• Time taken to deactivate former employees’ access
  • Frequency of attempts to access servers or applications byunauthorisedusers
  • Types of vulnerabilities discovered
  • Time taken to mitigate vulnerabilities
  • Patch management – the regularity of patches and system updates and any errors detected (see our article on when patching goes wrong )
  • Pass/fail results for employee information security training initiatives

For those following the NIST approach, the 2014 NIST Framework suggests that a dashboard could be aligned to their NIST Framework Core Functions .These consist of five concurrent and continuous functions: Identify, Protect, Detect, Respond and Recover.

Once your data has been gathered, what is it telling you? Look for data that might not be what you were expecting or if there are any inconsistencies. How does it compare to earlier dashboard measurements of the same data? And, what action will you take? Information informs action – or at least it should.

A2015 Tripwire magazinearticleasked a number of security industry experts for their tips on what they recommend a powerful dashboard must have . It is a worthwhile read and goeswellbeyond what can be covered inthisblog article.

2) Benchmarking

Benchmarksare great forhelpingorganisationscompare their relative performance.The problem withusingbenchmarkingto measure security effectivenessis the difficulty of identifying suitable metrics from comparableorganisations, and even thenthey might not have theirs right.Consistencyof benchmarking metricsisa real challengeforinformation security.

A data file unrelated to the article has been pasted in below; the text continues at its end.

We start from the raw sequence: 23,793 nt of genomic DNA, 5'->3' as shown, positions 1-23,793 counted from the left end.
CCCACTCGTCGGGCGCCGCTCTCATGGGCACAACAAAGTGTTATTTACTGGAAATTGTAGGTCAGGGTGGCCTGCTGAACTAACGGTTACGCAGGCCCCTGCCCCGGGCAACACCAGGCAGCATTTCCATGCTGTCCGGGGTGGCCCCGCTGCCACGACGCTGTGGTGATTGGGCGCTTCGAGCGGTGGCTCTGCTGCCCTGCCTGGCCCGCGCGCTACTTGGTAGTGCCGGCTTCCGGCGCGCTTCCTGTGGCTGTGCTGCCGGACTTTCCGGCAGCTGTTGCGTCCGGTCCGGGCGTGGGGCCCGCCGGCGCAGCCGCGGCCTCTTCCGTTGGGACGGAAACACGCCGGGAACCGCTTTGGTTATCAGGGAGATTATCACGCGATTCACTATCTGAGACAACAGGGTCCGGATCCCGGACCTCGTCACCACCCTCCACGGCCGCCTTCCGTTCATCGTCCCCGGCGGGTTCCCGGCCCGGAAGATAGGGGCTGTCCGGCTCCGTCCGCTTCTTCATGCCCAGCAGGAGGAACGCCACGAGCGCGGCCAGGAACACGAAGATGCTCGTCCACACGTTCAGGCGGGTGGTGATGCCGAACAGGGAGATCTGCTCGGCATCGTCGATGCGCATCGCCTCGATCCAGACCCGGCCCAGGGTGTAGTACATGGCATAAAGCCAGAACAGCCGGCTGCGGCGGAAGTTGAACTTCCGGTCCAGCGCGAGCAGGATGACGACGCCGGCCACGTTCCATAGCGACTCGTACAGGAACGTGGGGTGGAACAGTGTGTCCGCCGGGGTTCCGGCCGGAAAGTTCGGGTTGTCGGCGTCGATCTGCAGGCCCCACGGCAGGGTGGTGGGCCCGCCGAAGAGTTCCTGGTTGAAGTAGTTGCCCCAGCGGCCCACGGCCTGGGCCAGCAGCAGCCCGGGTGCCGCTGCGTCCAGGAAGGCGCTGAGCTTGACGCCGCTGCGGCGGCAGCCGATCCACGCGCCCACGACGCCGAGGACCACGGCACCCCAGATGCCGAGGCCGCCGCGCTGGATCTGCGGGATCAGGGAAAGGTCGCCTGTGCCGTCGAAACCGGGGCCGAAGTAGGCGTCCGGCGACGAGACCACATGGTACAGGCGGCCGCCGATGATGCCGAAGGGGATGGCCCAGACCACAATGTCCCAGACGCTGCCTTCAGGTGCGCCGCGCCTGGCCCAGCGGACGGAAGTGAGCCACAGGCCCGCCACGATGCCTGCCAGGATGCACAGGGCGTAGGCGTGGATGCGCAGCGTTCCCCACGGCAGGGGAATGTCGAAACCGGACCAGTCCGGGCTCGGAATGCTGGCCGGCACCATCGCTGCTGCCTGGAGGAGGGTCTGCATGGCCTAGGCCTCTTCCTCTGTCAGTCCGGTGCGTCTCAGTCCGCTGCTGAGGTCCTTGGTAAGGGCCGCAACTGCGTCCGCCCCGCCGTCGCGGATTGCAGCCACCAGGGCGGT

Therefore, for information security, benchmarking by direct comparison with otherorganisationsis probablyfutilein most cases. A viable alternative, which we support, is to use a form of maturity model as a benchmark.

For cyber security, we like the Cybersecurity Capability Maturity Model (C2M2) .C2M2 was developed by the US Department of Energy as a mechanism to improve maturity of cyber security for the US energy infrastructure – but it may be used by anyorganisation. It defines ten domains for analysis and four maturity indicator levels (MIL 0, 1, 2, 3). Self-assessment against the model is supported by an accompanying toolkit, which also generates a useful report that includes graphical results and a gap analysis.


With the plethora of frameworks, methodologies and guidelines, it is hard to know where to turn when it comes tometrics andmeasurement.While each approachcan becomprehensive, no single one gives you everything you need. This bringson theadded headache ofa jigsaw approach where you may have tochoosemore than oneapproachandthenworkout how to fitthingstogether.

For smaller businesses, a pragmatic set of cyber security measurementsthat dovetail with your corporate dashboard is a good place to start. You can get more sophisticated as your business grows and your cyber capability and knowledge mature.

Our workwith major corporations and public organisations (where a more robust approach is needed),has led us to review and assess the best-known approaches and tools as well as some of the more obscure ones.From that experience,wefavourthe complementary NIST Framework, CIS Top 20 CSC and C2M2 trio.

For further information

If youd like to discuss how our consultants can advise on any aspect of Information Assurance and cyber security, please contact Dave James, MD atAscentor.

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Email: [email protected]

Office: 01452 881712